So another election cycle is over. Wait, what? Yeah, the elections were held throughout the nation yesterday, but we didn’t hear a whole lot about them, because we have already focused on 2012. This is probably the 3rd time that I have not voted in an election. Not to say that I am proud to help make up the 18-29 year old age group that consistently doesn’t vote, but there are life issues that do happen that makes voting really tough.
Having a degree in Political Science from the University of Kentucky (Go Cats!), I have always liked government, politics and history. However, I think the more and more I see of politicians (from both sides of the aisle), I wonder what outcomes these elections mean? Depending on the side you talk to, one will say it is an indication that the President is on the right track. To the other, it is not an indication that the President is on the right track, but rather districts and states that have traditionally voted a particular way. Politicizing the votes that they desire is rather funny.
The hardest part about politics is the desire to be seen as authentic, and yet not really being authentic. Another hard part is the desire to hide, cover, or keep out of the public view the simple understanding that mistakes have happened in the past. We all have them right? Somehow politicians and even the voters are fooled every election cycle to believe that being authentic is being squeaky clean; that authenticity is perfection.
The crazy thing about elections as well is the belief that the extremes need motivating. The extremes of both parties are always motivated…they don’t need any more motivation. Elections are about the undecided. And those are few and far between if we are really honest. Even more crazy is the fact that we want to sway people who have no particular stand on issues. The undecideds are the same undecideds year after year. So politicians strategies about what issue is the important issue to sway the undecided.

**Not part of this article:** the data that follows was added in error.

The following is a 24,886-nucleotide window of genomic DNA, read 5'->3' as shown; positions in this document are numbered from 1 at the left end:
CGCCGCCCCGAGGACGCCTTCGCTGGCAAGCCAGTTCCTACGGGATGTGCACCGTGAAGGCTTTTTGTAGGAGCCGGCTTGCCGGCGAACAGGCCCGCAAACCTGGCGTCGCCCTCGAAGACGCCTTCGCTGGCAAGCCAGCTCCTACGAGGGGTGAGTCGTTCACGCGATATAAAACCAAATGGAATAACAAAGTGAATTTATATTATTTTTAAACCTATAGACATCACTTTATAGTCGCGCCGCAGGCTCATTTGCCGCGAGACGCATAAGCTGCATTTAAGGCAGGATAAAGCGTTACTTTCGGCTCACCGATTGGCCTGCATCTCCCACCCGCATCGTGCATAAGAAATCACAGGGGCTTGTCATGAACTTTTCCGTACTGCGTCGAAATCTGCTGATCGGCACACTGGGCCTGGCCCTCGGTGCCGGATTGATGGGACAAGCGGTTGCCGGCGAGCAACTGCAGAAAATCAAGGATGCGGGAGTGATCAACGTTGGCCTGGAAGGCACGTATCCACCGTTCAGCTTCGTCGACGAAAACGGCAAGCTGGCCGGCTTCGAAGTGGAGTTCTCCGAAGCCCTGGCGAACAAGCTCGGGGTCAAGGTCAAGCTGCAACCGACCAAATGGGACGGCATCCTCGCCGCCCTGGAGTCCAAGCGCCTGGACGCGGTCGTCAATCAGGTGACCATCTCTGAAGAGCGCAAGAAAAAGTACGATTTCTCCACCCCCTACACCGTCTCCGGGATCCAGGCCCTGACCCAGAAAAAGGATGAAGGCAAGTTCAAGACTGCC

And yet the issues have less to do about whether an undecided will vote for a particular person or not. Voters look to the individual. Can they trust them? Are they the most authentic? And when they find the person that they believe in, they vote that way.
I am not directly opposed to this type of voting, because you have to feel like you can trust your leader, but trust in a leader generally needs some sort of foundation. Over the last 20 years there has been shift in the foundation. I am not going to argue whether is it good or not, because it just is what it is. There is a shift in GOP voting as well as Democrats. What “is important” has changed in people’s minds.
So another election cycle is down and we are left wondering what changes will take place. We wait wondering, and yet in the past 20 years we recognize the change. Although change has happened because of the leaders we elect, I think there is far greater change that has occurred simply out of circumstance and belief in ideas. Circumstances will always arise; from unseen wars, economic crisis, etc. But the most change comes from ideas. Ideas that spread like fire across the prairie. President Obama’s slogan while running in ’08 was “Change we can believe in”, and yet the people changed it to “Yes we can.” This was not a decision made by politicians, but rather the idea of people who changed what was a simple statement into action.
The point is this: Election cycles are important. It is important who we elect. But don’t forget where real change comes from. Change comes from the ideas and foundations that move people to action. When a politician realizes this, they will be tough to beat because authenticity will flow out of them, and they won’t care about the rhetoric of perfection. They will strive to push their idea(s) out of obligation to help others, out of obligation to bring change, out of obligation to themselves.